The Hidden Tradeoff: Tax Cuts Now or Real Economic Growth in the Future


CEOs and conservatives—often linked to the largesse of the Koch brothers and backed up by their string of think tanks that unfailingly generate right-wing conclusions—have an all-season solution economic growth: cutting taxes.

Cutting taxes has become “the Republican brand,” as Jeb Bush recently put it.

However, it turns out that this element of trickle-down strategy is actually counter-productive when it comes to economic growth. Lower taxes have come at the cost of better education and broadly-shared prosperity over the long run. But a new study shows that tax-cutting at the state level, often conducted in the name of becoming more competitive than other states, is a self-defeating strategy for economic uplift.

Lower taxes and resulting lower education spending and lower educational outcomes help to produce low wages and suppress economic growth, Noah Berger and Peter Fisher of the Economic Policy Institute found in a new study looking at the relationship between education and economic growth during the 1979-2012 period.

Berger and Fisher maintain that educational spending, when utilized by sound public educational systems to produce a well-educated workforce, benefit all citizens by lifting up skill levels and overall economic development.

The alternative approach—using a chainsaw to radically cut taxes—especially for job creators” in the top 1%—means cuts in educational programs needed for higher skills and long-term growth. Blind to this reality, no less than 47 states have opted for the chainsaw approach to education. “Savings have gone to finance tax cuts,” observes financial journalist Tom Saler. America’s 50 states hand out at least $80 billion a year in corporate tax cuts, plus a wide array of subsidies, mostly to the biggest corporations without insisting upon strict accountability on actual job creation and wage levels, Louise Story of the New York Times has detailed.

States confront a stark choice in the trade-off between tax cuts championed by Walker and dozens of other governors, backed by the most vocal corporate leaders in their states—often their biggest campaign donors, and genuine long-term economic development. Berger and Fisher express this choice plainly:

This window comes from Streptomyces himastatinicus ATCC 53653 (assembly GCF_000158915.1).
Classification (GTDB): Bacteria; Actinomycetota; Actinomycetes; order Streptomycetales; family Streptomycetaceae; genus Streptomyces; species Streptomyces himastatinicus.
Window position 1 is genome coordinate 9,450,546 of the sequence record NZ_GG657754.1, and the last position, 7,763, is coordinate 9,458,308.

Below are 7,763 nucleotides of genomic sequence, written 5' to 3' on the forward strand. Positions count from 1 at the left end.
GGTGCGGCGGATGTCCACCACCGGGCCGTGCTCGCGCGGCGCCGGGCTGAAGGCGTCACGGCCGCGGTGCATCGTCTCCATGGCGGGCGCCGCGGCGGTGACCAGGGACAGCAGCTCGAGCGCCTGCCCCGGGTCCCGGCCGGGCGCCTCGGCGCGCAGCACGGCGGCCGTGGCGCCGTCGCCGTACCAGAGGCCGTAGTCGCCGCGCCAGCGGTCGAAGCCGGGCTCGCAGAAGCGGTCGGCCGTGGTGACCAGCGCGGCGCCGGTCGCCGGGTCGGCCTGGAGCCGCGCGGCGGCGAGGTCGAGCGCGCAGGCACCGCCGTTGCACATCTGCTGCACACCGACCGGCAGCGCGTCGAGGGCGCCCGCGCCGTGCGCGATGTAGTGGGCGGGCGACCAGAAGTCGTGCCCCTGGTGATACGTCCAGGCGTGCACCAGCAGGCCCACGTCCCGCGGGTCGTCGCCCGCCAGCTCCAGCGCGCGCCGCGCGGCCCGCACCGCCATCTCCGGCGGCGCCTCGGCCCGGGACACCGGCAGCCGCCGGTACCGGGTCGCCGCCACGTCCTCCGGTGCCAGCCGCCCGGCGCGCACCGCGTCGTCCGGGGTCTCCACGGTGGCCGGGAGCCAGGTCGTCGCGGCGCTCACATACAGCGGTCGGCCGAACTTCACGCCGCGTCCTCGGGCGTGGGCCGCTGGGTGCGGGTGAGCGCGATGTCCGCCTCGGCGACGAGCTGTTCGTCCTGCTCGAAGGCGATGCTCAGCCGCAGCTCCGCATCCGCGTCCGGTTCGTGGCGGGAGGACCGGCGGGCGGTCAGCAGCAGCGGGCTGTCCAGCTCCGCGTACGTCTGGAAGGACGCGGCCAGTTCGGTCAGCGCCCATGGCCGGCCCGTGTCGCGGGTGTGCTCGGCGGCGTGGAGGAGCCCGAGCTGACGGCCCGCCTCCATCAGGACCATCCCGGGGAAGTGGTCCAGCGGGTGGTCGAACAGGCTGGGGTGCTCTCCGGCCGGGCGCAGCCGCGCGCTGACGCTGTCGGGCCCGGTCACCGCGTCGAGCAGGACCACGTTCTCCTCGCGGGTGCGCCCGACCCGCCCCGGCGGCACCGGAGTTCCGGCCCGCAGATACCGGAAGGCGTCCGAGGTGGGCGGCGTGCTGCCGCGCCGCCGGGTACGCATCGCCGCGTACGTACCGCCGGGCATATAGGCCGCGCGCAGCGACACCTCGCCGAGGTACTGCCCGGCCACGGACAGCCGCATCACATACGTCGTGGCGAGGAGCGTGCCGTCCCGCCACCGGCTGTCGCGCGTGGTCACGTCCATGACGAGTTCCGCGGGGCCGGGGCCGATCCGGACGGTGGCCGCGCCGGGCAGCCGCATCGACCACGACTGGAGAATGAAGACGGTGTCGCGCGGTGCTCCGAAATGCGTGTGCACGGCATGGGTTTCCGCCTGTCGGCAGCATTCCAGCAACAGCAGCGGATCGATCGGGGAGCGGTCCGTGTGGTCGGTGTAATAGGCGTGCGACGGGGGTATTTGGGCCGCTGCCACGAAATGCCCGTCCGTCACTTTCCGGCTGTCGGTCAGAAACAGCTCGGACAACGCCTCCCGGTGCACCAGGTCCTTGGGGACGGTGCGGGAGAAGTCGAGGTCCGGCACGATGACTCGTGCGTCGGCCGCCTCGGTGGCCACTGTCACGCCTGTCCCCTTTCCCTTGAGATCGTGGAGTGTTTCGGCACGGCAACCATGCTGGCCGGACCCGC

“There are no states with a relatively well-educated workforce and relatively low wages, and virtually no states with low levels of education and relatively high wages.”

Would average citizens—as opposed to corporate-sponsored governors and legislators—really choose less money for education, low educational attainment, low wages and sluggish growth over the short term? Or would they favor using public revenues to improve education for a more highly-educated workforce, higher wages, and stronger long-term economic growth?

In the immediate future, we are likely to keep witnessing CEOs and conservative governors welded together behind a program of short-term, short-sighted cuts to education that will toss aside the potential for broad economic uplift and widely-shared prosperity. They are supported by Republican legislators (and some Democratic conservatives) who are shamefully insulated from public pressure because of a highly-partisan Republican re-districting plan which has been implemented in many states.

Without feeling democratic pressure from ordinary citizens, legislators feel free to vote for a long list of corporate subsidies that directly lead to cuts in education.

“In these states, the focus is on luring employers from other states with strategies that do not lead to rising incomes because they do not make the workforce more productive,” noted Berger and Fisher. “Even worse, the focus drains resources from the most important, proven, path to increasing productivity: investments in education.”

However, the CEOs and public officials like Wisconsin Gov. Scott Walker, Florida Gov. Rick Scott, North Carolina’s Pat McCreary and countless others who promote an immediate boost to corporate coffers at the expense of education, may be treading on thin ice. Parents want better opportunities for their kids, and they know that reductions in K-12 offerings and higher tuitions and sharply-cut university availabilities to vital classes mean less hopeful futures for their kids.

Moreover, taxpayers are showing signs of weariness with subsidizing corporations who show no commitment to creating family-supporting jobs in the US. Instead, giant firms—which now produce some 50% of their goods overseas—are showing that subsidies simply give them the opportunity to “take the money and run”— to China, Mexico, or elsewhere.

The public is starting to see that these massive corporate subsidies come at the expense of their kids’ education, and their states’ long-term economic futures.

Roger Bybee is a Milwaukee-based writer and University of Illinois. He edited The Racine Labor weekly for 14 years. Email

From The Progressive Populist, October 15, 2015

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